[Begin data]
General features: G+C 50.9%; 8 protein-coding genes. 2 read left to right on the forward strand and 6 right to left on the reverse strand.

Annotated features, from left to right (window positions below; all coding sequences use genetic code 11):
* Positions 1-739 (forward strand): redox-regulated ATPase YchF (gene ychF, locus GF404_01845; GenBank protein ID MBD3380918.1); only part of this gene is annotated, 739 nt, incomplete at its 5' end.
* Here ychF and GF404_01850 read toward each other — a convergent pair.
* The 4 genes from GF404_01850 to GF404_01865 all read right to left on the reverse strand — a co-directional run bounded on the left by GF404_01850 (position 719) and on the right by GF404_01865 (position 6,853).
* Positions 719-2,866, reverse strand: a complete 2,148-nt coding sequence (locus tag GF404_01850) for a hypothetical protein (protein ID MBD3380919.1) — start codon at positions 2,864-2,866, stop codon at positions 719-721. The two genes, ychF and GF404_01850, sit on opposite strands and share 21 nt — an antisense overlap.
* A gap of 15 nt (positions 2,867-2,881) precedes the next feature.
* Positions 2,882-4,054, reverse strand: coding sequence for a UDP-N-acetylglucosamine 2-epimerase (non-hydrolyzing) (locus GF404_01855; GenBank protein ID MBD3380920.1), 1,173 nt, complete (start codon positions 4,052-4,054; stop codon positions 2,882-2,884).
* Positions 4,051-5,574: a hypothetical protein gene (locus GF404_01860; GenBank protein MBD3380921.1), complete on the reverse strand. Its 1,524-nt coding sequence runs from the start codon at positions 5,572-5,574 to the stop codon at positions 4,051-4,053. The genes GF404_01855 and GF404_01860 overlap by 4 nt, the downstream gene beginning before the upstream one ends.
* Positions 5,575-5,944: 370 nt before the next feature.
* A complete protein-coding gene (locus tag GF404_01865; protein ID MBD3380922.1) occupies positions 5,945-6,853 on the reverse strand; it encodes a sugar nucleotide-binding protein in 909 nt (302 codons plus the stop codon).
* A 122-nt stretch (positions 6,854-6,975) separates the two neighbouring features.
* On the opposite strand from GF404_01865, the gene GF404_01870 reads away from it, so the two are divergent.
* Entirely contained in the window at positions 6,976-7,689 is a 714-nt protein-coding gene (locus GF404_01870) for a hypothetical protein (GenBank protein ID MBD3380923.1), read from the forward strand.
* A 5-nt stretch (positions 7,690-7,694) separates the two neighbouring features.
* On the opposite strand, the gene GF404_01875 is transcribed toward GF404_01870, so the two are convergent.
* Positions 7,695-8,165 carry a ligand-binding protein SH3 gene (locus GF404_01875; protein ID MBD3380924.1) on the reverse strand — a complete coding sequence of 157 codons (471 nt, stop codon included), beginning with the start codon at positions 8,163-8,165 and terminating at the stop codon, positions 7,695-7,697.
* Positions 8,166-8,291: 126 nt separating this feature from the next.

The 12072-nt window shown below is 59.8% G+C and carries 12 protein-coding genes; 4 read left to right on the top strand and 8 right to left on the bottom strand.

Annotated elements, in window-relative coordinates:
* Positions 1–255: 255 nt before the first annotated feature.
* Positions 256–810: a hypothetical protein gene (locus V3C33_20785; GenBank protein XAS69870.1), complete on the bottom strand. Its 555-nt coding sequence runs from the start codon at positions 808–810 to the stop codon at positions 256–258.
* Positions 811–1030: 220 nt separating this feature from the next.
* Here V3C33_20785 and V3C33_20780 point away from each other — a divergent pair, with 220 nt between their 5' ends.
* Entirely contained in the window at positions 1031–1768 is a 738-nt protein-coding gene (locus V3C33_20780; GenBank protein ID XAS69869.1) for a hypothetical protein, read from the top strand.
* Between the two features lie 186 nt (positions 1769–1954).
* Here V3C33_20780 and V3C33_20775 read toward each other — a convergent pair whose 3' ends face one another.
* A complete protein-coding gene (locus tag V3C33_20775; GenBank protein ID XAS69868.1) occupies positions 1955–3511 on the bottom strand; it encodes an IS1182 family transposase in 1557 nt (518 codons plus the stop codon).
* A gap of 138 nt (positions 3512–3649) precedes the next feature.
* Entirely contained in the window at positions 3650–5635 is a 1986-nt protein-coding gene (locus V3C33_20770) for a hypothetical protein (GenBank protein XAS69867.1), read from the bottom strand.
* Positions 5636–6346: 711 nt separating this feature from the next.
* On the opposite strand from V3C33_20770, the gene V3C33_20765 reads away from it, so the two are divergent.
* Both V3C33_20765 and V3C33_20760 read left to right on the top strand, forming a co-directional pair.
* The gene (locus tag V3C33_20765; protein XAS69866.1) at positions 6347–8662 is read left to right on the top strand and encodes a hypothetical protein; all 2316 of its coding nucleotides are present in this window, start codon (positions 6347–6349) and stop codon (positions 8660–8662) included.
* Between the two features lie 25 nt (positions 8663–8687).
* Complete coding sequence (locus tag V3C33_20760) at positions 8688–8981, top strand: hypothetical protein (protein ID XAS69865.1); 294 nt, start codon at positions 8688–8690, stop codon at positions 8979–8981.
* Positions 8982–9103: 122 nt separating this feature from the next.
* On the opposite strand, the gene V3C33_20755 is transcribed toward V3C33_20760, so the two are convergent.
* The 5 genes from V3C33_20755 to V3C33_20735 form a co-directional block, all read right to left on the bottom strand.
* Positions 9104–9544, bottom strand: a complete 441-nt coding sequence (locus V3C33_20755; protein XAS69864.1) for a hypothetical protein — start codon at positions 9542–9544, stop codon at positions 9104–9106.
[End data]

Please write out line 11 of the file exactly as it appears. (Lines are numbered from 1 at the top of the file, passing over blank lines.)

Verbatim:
* A complete protein-coding gene (locus tag GF404_01865; protein ID MBD3380922.1) occupies positions 5,945-6,853 on the reverse strand; it encodes a sugar nucleotide-binding protein in 909 nt (302 codons plus the stop codon).